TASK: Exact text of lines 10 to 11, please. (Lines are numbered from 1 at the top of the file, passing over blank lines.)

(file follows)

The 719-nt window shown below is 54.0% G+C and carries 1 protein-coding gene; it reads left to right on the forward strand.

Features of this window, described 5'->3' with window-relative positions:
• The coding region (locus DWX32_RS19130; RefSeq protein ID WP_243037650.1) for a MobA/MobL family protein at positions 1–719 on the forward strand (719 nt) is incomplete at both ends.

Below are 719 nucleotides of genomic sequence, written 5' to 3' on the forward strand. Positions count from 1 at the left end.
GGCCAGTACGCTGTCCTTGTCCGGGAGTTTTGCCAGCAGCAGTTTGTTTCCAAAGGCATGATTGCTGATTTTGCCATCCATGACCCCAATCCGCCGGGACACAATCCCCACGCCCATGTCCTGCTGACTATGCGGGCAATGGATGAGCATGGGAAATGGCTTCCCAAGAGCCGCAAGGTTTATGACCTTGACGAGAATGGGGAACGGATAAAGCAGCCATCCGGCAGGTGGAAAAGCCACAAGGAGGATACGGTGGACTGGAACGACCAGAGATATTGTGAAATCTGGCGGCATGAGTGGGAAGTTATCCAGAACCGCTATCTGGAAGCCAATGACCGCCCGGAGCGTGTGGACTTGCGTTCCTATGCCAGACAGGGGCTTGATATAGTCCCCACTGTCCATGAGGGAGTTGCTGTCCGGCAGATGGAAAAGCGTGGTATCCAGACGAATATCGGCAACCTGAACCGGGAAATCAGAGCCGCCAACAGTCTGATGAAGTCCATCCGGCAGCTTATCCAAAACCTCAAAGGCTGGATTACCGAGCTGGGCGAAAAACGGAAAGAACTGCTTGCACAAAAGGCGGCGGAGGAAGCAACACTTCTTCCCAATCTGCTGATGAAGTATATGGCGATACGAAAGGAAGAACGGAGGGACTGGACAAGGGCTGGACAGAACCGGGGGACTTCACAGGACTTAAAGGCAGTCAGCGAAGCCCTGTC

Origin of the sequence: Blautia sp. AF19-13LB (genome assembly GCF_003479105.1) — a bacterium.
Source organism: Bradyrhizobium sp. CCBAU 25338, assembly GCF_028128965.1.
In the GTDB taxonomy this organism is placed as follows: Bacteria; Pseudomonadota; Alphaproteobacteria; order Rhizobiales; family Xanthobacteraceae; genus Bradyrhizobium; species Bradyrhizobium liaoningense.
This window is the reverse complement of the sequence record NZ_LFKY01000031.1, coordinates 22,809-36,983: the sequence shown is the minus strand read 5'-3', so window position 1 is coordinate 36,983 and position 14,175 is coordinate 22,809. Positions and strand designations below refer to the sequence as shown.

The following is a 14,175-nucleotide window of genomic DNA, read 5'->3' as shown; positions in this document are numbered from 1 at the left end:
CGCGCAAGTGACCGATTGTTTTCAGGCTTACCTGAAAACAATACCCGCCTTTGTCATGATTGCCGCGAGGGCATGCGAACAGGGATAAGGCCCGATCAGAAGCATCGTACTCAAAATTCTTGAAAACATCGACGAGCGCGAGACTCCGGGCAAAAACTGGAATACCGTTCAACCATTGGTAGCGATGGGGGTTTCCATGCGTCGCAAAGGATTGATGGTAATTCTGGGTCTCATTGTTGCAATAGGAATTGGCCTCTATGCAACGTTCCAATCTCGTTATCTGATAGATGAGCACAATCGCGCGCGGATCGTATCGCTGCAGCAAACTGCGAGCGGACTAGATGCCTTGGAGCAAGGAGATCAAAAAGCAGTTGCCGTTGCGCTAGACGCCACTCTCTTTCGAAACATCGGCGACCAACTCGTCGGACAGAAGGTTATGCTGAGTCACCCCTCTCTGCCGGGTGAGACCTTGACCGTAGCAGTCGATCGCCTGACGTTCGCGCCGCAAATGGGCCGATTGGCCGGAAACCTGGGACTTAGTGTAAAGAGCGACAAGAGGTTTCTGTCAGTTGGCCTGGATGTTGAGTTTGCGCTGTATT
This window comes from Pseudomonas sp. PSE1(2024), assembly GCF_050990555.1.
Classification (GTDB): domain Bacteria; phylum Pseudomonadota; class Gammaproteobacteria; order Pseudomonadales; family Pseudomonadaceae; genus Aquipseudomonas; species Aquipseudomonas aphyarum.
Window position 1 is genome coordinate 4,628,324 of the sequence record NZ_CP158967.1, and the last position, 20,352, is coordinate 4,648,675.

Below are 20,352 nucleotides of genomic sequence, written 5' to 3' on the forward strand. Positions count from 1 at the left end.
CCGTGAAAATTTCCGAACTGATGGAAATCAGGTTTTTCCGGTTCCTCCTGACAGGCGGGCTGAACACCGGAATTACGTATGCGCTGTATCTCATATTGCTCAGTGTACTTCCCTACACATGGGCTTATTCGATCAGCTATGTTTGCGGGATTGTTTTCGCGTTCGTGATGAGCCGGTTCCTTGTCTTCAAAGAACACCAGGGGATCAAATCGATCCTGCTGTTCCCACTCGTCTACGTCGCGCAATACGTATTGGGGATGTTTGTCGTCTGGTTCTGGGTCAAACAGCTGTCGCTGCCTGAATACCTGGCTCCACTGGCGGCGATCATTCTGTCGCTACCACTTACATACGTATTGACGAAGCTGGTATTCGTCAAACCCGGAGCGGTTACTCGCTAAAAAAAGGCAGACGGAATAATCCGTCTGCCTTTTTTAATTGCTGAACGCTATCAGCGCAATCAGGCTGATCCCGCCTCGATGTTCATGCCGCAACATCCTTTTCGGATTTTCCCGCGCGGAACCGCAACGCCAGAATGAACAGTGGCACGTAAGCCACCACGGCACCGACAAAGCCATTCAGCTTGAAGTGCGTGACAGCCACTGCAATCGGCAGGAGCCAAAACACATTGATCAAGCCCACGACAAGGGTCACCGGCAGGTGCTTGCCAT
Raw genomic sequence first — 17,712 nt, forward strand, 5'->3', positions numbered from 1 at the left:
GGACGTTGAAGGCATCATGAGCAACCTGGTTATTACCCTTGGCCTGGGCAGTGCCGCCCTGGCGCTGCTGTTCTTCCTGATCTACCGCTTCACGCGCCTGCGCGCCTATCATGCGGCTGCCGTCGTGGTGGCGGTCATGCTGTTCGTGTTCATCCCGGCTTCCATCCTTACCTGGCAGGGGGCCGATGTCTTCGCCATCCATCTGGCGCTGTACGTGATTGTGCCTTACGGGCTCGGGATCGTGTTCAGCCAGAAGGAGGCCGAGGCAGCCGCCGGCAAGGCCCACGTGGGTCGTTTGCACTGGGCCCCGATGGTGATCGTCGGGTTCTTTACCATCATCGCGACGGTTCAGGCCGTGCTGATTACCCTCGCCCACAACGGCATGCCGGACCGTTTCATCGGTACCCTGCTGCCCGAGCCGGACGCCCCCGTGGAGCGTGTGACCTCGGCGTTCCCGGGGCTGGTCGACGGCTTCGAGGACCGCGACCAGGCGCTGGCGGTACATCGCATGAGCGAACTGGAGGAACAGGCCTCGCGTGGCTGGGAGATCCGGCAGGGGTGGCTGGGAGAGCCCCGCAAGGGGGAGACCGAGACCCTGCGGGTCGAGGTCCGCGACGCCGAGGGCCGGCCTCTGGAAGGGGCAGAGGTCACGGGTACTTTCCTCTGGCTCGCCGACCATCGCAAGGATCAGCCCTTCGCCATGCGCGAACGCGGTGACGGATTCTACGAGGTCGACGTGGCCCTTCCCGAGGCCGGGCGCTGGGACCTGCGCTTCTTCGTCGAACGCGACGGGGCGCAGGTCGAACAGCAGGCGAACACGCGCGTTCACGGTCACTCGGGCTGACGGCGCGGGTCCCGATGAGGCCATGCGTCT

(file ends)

The following is a 14,175-nucleotide window of genomic DNA, read 5'->3' as shown; positions in this document are numbered from 1 at the left end:
CGCGCAAGTGACCGATTGTTTTCAGGCTTACCTGAAAACAATACCCGCCTTTGTCATGATTGCCGCGAGGGCATGCGAACAGGGATAAGGCCCGATCAGAAGCATCGTACTCAAAATTCTTGAAAACATCGACGAGCGCGAGACTCCGGGCAAAAACTGGAATACCGTTCAACCATTGGTAGCGATGGGGGTTTCCATGCGTCGCAAAGGATTGATGGTAATTCTGGGTCTCATTGTTGCAATAGGAATTGGCCTCTATGCAACGTTCCAATCTCGTTATCTGATAGATGAGCACAATCGCGCGCGGATCGTATCGCTGCAGCAAACTGCGAGCGGACTAGATGCCTTGGAGCAAGGAGATCAAAAAGCAGTTGCCGTTGCGCTAGACGCCACTCTCTTTCGAAACATCGGCGACCAACTCGTCGGACAGAAGGTTATGCTGAGTCACCCCTCTCTGCCGGGTGAGACCTTGACCGTAGCAGTCGATCGCCTGACGTTCGCGCCGCAAATGGGCCGATTGGCCGGAAACCTGGGACTTAGTGTAAAGAGCGACAAGAGGTTTCTGTCAGTTGGCCTGGATGTTGAGTTTGCGCTGTATT